Obesity linked with higher prostate cancer risk

Men who are overweight are more likely than thinner men to be diagnosed with Prostate cancers that are less likely to be detected on screening and more likely to be aggressive, according to a report in the medical journal Urology.

“Obesity may actually be associated with an increased risk of developing Prostate cancer, but various features among obese men make it harder to detect the cancer,” Dr. Stephen J. Freedland from Johns Hopkins School of Medicine, Baltimore, explained to Reuters Health. “If you do find them, it’s probably the more aggressive cancers that you are finding.”

Freedland and colleagues evaluated the relationship between body mass index (BMI), a height-to-weight ratio used to estimate body fat, and Prostate cancer and various other factors using data from 787 consecutive men undergoing prostate biopsy at Palo Alto Veterans Affairs Medical Center, Palo Alto, California.

These body mass index (BMI) numbers are used world-wide, by the World Health Organization (WHO), and nationally by the Centers for Disease Control and Prevention (CDC) and National Institutes for Health (NIH), to track of the world-wide and U.S. epidemic of Obesity.

Overall, BMI did not appear to be associated with the odds of being diagnosed with Prostate cancer. However, the authors report, a higher BMI was significantly associated with an increased odds of being diagnosed with prostate cancer after factoring in prostate-specific antigen (PSA) levels, digital rectal examination findings, prostate size and race.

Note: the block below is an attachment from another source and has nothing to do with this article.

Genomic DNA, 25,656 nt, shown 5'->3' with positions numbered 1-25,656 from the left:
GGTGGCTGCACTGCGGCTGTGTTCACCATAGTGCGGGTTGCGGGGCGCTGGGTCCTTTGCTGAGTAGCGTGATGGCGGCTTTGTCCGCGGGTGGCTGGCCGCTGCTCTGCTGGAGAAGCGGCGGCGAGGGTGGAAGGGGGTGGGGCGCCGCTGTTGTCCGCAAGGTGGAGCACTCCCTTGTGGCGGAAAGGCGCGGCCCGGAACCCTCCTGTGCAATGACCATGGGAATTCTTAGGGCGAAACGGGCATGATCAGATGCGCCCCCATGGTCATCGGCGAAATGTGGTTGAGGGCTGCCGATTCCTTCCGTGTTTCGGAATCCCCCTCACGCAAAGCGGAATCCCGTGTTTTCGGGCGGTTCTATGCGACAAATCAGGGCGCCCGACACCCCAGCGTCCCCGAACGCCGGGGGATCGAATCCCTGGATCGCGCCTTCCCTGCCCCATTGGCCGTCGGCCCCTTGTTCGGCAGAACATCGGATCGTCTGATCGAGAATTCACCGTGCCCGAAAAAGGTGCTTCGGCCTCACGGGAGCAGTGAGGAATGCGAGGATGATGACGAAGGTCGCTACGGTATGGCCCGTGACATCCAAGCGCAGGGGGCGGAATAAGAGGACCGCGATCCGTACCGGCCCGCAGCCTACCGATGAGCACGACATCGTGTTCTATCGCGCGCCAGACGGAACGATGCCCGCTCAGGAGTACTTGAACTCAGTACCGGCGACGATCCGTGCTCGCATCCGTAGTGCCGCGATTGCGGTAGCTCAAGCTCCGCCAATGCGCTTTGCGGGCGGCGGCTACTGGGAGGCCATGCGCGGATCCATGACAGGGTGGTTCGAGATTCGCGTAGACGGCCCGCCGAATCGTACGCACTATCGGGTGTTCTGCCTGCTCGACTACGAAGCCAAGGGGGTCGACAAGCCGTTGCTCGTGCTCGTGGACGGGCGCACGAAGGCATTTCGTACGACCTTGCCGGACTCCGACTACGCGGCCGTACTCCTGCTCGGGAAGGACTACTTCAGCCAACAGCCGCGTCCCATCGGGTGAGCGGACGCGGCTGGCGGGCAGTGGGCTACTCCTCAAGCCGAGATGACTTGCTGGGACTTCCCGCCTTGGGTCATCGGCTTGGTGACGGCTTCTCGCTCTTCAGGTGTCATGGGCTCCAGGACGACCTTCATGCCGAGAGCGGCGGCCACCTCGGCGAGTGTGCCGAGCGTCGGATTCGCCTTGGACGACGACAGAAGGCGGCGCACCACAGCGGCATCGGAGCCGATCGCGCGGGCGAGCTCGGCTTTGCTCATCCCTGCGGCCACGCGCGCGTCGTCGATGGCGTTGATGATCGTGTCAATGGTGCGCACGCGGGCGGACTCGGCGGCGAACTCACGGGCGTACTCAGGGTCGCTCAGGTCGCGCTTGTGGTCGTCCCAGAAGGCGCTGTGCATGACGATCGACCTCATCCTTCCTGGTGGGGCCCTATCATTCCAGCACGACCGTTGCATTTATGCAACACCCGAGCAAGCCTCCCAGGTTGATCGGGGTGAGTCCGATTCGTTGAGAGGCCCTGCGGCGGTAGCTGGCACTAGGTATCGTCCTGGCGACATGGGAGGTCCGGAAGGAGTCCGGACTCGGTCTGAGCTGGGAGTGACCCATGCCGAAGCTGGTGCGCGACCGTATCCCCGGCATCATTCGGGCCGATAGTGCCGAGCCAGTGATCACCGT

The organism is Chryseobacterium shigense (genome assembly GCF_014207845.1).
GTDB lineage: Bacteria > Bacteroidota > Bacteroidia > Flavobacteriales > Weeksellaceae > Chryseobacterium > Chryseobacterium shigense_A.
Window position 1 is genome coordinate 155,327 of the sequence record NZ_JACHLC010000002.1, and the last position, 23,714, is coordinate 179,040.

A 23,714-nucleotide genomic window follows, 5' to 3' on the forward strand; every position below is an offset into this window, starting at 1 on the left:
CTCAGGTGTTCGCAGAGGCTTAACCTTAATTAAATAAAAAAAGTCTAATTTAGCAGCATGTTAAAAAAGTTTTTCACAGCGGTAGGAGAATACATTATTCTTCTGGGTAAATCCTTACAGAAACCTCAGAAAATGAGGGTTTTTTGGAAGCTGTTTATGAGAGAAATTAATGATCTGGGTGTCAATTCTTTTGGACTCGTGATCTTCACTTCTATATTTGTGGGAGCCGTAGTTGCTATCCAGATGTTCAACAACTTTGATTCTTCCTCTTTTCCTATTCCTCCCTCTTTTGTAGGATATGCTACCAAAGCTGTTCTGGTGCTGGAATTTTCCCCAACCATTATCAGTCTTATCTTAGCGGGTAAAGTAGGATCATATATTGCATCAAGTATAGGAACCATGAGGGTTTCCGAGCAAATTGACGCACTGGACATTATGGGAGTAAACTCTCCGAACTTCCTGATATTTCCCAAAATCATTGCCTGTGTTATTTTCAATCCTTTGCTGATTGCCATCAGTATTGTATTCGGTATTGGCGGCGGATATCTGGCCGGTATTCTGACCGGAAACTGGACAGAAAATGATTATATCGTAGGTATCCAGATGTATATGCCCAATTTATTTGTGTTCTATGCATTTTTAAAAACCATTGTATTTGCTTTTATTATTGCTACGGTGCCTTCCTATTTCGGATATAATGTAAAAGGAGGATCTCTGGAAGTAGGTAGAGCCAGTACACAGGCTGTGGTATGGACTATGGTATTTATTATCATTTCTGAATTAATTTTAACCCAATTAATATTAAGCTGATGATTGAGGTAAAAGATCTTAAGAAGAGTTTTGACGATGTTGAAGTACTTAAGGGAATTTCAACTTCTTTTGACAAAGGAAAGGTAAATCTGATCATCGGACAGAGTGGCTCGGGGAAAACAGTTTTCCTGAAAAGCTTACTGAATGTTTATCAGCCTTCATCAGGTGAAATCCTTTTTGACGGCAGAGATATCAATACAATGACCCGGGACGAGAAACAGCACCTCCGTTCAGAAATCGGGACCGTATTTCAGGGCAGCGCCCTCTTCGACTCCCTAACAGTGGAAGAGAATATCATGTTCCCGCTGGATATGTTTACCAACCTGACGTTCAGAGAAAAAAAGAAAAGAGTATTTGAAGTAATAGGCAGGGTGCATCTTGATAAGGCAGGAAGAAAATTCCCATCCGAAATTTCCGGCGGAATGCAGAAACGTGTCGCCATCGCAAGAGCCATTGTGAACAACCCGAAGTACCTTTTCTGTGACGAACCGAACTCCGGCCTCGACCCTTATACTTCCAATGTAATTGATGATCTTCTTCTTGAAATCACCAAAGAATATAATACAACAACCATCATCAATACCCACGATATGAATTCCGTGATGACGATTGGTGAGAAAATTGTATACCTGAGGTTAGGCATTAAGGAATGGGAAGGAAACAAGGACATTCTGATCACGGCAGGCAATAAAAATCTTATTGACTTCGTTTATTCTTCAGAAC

Men with a BMI above 35 (indicating obesity), faced a 2.4-fold higher risk of being diagnosed with prostate cancer, compared with normal-weight men, the report indicates.

Higher prostate volume in obese men was the greatest contributor to obscuring the association between BMI and Prostate cancer development, the researchers note.

Prostate cancer
Prostate cancer involves a malignant tumor growth within the prostate gland.

The cause of prostate cancer is unknown, although some studies have shown a relationship between high dietary fat intake and increased testosterone levels. When testosterone levels are lowered either by surgical removal of the testicles (castration, orchiectomy) or by medication, prostate cancer can regress. There is no known association with benign prostatic hyperplasia (BPH).

After considering the contribution of PSA level, examination findings, prostate volume and race, a higher BMI was also associated with a significantly increased odds of a high Gleason score, a measure of tumor aggressiveness, the investigators report.

Specifically, the odds of having a high Gleason score were more than doubled among men with a BMI of 30 to 35, and quadrupled among men with a BMI of 35 or higher.

Freedland advises doctors to “be hypervigilant in looking for Prostate cancer among obese men.”
He recommends that obese men undergo standard PSA testing yearly, and for doctors to keep in mind that “the level may be lower than you’d expect. You might want to use a lower cutpoint for recommending biopsies.”

Freedland added: “Prostate size may be more important than we realize, so the biopsy protocol might need to be modified to account for that.”

Whether or more intensive screening can reduce the increased risk of prostate cancer deaths was observed among obese men before and just after measurement of PSA levels became commonplace still needs to be established, he and his colleagues conclude.

SOURCE: Urology, July 2005.

Provided by ArmMed Media
Revision date: July 6, 2011
Last revised: by Dave R. Roger, M.D.